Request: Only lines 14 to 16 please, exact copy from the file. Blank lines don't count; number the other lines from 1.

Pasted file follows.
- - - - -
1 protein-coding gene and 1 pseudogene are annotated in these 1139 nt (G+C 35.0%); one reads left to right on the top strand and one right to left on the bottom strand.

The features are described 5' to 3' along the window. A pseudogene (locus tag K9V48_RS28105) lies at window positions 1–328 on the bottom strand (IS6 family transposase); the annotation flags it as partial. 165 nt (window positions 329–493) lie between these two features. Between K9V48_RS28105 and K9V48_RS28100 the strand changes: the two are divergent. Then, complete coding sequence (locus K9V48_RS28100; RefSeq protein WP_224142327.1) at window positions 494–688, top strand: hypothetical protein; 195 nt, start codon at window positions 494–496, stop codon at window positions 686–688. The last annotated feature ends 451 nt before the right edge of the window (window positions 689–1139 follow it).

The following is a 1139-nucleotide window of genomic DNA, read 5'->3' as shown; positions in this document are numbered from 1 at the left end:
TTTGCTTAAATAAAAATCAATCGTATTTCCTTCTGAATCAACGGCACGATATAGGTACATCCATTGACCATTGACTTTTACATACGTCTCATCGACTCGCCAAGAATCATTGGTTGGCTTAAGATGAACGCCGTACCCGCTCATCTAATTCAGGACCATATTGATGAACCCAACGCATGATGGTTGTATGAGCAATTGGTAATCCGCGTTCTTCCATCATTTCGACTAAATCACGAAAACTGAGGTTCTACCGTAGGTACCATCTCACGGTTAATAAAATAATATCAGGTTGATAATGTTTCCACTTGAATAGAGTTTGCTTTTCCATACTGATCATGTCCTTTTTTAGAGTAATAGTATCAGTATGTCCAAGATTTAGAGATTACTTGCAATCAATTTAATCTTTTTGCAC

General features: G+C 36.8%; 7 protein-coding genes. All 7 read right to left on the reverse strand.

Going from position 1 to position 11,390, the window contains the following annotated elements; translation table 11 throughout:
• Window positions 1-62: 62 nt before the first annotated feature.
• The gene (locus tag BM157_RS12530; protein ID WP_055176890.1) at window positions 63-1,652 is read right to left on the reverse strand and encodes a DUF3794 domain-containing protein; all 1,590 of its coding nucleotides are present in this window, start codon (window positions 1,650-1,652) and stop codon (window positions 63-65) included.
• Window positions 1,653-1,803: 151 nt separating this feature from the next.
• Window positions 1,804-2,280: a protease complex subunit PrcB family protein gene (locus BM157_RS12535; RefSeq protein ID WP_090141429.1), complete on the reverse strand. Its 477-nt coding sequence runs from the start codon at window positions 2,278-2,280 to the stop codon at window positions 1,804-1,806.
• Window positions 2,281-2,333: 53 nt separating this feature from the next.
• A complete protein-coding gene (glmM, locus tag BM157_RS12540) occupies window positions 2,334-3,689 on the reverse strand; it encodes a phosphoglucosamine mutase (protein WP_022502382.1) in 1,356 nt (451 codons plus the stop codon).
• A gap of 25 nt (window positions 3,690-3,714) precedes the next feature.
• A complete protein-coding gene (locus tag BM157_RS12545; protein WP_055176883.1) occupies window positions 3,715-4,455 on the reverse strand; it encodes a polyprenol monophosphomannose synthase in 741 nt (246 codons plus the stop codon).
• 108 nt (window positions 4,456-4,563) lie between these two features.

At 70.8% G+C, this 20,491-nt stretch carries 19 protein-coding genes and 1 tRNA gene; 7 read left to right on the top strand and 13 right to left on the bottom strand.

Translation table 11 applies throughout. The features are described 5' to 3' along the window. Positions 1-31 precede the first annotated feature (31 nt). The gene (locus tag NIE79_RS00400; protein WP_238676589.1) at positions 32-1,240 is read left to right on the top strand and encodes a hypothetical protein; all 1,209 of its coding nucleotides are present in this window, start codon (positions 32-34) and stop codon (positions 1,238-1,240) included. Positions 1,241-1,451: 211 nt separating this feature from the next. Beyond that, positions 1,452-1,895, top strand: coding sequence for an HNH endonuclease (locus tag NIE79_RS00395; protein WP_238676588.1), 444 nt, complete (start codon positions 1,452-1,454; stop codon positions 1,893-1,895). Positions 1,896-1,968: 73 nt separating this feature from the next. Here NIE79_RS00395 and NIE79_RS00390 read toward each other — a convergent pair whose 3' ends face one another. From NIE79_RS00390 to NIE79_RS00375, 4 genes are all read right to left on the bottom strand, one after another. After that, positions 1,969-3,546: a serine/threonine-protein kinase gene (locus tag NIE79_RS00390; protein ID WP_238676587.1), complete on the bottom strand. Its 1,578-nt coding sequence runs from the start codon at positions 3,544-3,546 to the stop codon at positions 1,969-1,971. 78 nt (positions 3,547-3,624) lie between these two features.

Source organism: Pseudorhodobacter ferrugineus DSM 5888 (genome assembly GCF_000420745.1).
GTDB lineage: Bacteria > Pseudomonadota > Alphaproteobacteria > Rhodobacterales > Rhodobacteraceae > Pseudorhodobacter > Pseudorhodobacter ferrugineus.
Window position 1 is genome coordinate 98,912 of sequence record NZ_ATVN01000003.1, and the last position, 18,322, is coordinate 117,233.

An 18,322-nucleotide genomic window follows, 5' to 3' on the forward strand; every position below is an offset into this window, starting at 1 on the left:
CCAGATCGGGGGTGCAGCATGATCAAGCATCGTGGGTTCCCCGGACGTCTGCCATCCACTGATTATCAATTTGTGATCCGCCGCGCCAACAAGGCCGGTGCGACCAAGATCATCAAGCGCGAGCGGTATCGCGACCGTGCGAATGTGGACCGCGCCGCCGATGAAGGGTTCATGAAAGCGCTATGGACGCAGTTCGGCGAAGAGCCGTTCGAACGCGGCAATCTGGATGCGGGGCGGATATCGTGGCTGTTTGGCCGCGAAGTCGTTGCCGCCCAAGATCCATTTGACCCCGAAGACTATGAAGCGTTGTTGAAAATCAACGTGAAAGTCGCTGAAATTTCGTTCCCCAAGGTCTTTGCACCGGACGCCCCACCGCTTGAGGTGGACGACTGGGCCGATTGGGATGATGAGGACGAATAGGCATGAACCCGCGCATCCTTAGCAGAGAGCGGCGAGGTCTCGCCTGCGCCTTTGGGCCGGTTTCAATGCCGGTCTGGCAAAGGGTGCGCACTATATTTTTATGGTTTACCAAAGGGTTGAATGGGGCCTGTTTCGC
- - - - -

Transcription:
• A complete protein-coding gene (locus tag BM157_RS12545; protein WP_055176883.1) occupies window positions 3,715-4,455 on the reverse strand; it encodes a polyprenol monophosphomannose synthase in 741 nt (246 codons plus the stop codon).
• 108 nt (window positions 4,456-4,563) lie between these two features.

At 70.8% G+C, this 20,491-nt stretch carries 19 protein-coding genes and 1 tRNA gene; 7 read left to right on the top strand and 13 right to left on the bottom strand.